Somalia’s government announced on Thursday that delayed elections would be held within 60 days, following months of deadlock over the vote that erupted into violence in the troubled country.

In mid-April, the two-year extension mandate of President Mohamed Abdullahi Mohamed Farmajo expired on February 8 without elections being held, leading to violent clashes in the capital.

In early May, Farmajo had tasked Prime Minister Mohamed Hussein to oversee that elections were held as soon as possible.

The PM called for a meeting of all political leaders last Saturday where they all agreed to hold elections within the next 60 days.

“The national consultative forum agreed that the elections will be held within 60 days,” Abdirahman Yusuf, deputy minister of information reading the communiqué.

Yusuf added that the exact dates would be determined by the committee in charge of organizing the elections, the FEIT.

The election will maintain the same indirect electoral system used in Somalia in the past, where special delegates nominated by clan head select parliamentarians, who in turn nominate the president.

In a speech, the Prime Minister called it “a historic day,” saying the talks had been marked by “respect, patience and compromise.

“I am committed to overseeing a fair and inclusive election process and I call upon the parties to reconcile and open their hearts to each other,” the PM said.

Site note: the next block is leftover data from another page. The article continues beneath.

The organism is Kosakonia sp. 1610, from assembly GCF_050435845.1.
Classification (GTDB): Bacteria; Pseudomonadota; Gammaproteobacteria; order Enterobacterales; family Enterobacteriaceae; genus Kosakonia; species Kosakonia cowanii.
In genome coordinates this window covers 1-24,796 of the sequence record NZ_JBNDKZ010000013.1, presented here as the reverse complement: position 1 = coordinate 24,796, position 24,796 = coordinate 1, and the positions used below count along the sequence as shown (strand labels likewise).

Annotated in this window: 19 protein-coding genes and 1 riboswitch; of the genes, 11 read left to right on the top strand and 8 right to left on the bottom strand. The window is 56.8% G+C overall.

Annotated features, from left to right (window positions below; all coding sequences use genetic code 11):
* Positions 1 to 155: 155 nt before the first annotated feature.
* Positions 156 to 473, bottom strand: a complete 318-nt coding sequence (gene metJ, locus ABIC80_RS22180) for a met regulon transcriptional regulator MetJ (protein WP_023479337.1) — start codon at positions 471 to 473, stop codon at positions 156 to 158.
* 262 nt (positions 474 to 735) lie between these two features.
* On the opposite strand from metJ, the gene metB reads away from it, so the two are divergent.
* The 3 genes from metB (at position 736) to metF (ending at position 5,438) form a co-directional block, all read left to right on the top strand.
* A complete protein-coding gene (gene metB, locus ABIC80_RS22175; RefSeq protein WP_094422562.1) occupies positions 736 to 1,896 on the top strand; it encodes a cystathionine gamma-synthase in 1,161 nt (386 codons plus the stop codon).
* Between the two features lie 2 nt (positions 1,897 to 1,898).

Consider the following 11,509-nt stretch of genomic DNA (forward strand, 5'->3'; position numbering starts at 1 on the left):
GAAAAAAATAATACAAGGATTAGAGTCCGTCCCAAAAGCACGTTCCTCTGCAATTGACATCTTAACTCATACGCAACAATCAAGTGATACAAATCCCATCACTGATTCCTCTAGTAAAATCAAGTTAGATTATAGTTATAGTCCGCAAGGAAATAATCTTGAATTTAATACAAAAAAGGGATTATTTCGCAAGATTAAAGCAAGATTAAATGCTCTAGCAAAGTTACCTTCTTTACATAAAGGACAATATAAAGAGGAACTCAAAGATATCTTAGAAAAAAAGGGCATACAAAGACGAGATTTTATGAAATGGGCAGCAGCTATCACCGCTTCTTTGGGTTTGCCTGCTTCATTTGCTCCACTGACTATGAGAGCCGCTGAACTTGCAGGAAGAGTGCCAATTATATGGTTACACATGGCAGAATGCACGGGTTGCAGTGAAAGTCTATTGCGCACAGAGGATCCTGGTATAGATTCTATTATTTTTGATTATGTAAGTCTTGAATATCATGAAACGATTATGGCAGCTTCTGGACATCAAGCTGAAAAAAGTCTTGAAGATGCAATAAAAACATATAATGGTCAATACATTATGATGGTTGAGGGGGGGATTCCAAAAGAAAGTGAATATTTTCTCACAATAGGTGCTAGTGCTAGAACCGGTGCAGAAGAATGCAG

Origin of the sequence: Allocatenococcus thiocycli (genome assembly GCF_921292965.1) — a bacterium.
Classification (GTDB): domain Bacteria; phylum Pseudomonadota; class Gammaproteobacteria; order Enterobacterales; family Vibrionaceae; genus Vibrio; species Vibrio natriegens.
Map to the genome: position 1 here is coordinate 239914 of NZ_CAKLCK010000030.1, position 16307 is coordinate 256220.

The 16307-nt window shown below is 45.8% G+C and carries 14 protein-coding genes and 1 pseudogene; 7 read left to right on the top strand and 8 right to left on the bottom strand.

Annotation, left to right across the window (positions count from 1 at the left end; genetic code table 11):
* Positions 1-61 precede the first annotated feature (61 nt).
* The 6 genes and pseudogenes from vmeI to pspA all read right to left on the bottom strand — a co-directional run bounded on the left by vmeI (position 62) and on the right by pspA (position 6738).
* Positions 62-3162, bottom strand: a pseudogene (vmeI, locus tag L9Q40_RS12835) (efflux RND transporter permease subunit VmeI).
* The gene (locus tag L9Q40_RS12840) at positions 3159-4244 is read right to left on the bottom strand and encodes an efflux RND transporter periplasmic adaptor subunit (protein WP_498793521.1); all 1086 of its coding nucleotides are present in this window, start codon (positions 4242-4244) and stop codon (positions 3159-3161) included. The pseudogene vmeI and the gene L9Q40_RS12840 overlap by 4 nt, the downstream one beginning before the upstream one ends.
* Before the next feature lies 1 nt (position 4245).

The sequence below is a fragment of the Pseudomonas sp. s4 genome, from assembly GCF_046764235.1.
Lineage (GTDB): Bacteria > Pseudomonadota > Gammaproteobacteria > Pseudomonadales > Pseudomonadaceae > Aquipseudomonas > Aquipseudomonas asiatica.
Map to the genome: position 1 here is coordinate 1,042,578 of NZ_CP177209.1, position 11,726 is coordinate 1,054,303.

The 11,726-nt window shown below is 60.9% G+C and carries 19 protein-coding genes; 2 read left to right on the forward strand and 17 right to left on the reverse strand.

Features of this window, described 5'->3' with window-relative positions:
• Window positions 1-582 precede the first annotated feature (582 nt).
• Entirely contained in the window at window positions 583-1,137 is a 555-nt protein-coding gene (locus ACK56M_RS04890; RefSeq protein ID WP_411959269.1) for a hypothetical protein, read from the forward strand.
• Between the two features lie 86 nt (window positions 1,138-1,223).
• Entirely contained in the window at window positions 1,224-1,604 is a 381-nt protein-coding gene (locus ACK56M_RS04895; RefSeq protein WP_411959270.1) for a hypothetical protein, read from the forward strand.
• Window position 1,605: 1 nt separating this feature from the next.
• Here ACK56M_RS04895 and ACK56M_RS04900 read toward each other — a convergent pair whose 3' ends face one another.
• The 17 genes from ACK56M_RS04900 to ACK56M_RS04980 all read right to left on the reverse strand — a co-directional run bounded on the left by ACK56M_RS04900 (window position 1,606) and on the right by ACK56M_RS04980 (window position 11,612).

The government and the country’s five semi-autonomous states reached an agreement on September 17 to hold elections before the end of Farmajo’s term under the indirect system.

However, the process was not completed because the federal government and the leaders of the states of Puntland and Jubaland could not agree on how to organize the elections.

President Farmajo’s election in 2017 had raised high hopes among the population, who saw him as a leader committed to fighting corruption and determined to combat the Islamist Al-Shabaab militia.

But the extension of his term was seen by many as a way to cling on to power and, among other problems, the Al-Shabaab were not neutralized during his tenure.

The government in Mogadishu still controls only a small portion of the country’s territory, with the crucial help of the 20,000-strong African Union (AU) Amisom force, which operates under a UN mandate.

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